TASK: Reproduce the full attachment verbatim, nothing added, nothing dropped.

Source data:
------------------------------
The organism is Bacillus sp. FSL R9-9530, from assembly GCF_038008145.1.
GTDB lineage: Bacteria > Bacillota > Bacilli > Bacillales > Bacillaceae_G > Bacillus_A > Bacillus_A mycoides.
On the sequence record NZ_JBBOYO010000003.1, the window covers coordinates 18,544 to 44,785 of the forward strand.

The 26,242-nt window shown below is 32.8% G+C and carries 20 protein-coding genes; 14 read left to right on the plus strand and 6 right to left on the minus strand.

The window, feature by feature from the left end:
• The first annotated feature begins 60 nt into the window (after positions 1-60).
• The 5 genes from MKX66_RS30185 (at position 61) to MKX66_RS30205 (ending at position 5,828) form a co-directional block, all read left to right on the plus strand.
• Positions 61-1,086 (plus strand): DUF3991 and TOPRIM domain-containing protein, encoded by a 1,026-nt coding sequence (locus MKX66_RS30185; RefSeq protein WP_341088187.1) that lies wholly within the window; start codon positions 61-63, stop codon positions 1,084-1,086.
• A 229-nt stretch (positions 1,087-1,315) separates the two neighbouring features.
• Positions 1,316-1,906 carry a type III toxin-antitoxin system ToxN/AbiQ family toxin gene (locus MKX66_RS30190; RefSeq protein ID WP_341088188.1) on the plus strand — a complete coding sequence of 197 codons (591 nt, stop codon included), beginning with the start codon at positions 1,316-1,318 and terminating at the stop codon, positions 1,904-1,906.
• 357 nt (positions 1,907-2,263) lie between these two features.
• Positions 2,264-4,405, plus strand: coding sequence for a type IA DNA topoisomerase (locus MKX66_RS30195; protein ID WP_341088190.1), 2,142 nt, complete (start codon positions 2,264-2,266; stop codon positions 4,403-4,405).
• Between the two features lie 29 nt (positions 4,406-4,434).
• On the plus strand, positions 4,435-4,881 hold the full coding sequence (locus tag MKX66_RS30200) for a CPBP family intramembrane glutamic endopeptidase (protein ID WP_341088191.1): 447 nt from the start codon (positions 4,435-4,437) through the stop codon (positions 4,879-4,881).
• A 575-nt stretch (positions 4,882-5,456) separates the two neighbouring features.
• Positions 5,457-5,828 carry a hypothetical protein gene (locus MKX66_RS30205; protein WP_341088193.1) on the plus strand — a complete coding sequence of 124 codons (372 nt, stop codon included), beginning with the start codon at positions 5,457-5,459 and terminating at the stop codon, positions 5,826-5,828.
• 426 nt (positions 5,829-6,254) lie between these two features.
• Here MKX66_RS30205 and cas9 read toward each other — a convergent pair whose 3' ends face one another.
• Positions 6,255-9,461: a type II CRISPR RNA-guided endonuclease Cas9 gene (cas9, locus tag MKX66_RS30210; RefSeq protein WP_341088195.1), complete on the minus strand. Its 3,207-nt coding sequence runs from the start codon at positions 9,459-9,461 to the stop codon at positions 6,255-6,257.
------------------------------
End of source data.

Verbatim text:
The organism is Bacillus sp. FSL R9-9530, from assembly GCF_038008145.1.
GTDB lineage: Bacteria > Bacillota > Bacilli > Bacillales > Bacillaceae_G > Bacillus_A > Bacillus_A mycoides.
On the sequence record NZ_JBBOYO010000003.1, the window covers coordinates 18,544 to 44,785 of the forward strand.

The 26,242-nt window shown below is 32.8% G+C and carries 20 protein-coding genes; 14 read left to right on the plus strand and 6 right to left on the minus strand.

The window, feature by feature from the left end:
• The first annotated feature begins 60 nt into the window (after positions 1-60).
• The 5 genes from MKX66_RS30185 (at position 61) to MKX66_RS30205 (ending at position 5,828) form a co-directional block, all read left to right on the plus strand.
• Positions 61-1,086 (plus strand): DUF3991 and TOPRIM domain-containing protein, encoded by a 1,026-nt coding sequence (locus MKX66_RS30185; RefSeq protein WP_341088187.1) that lies wholly within the window; start codon positions 61-63, stop codon positions 1,084-1,086.
• A 229-nt stretch (positions 1,087-1,315) separates the two neighbouring features.
• Positions 1,316-1,906 carry a type III toxin-antitoxin system ToxN/AbiQ family toxin gene (locus MKX66_RS30190; RefSeq protein ID WP_341088188.1) on the plus strand — a complete coding sequence of 197 codons (591 nt, stop codon included), beginning with the start codon at positions 1,316-1,318 and terminating at the stop codon, positions 1,904-1,906.
• 357 nt (positions 1,907-2,263) lie between these two features.
• Positions 2,264-4,405, plus strand: coding sequence for a type IA DNA topoisomerase (locus MKX66_RS30195; protein ID WP_341088190.1), 2,142 nt, complete (start codon positions 2,264-2,266; stop codon positions 4,403-4,405).
• Between the two features lie 29 nt (positions 4,406-4,434).
• On the plus strand, positions 4,435-4,881 hold the full coding sequence (locus tag MKX66_RS30200) for a CPBP family intramembrane glutamic endopeptidase (protein ID WP_341088191.1): 447 nt from the start codon (positions 4,435-4,437) through the stop codon (positions 4,879-4,881).
• A 575-nt stretch (positions 4,882-5,456) separates the two neighbouring features.
• Positions 5,457-5,828 carry a hypothetical protein gene (locus MKX66_RS30205; protein WP_341088193.1) on the plus strand — a complete coding sequence of 124 codons (372 nt, stop codon included), beginning with the start codon at positions 5,457-5,459 and terminating at the stop codon, positions 5,826-5,828.
• 426 nt (positions 5,829-6,254) lie between these two features.
• Here MKX66_RS30205 and cas9 read toward each other — a convergent pair whose 3' ends face one another.
• Positions 6,255-9,461: a type II CRISPR RNA-guided endonuclease Cas9 gene (cas9, locus tag MKX66_RS30210; RefSeq protein WP_341088195.1), complete on the minus strand. Its 3,207-nt coding sequence runs from the start codon at positions 9,459-9,461 to the stop codon at positions 6,255-6,257.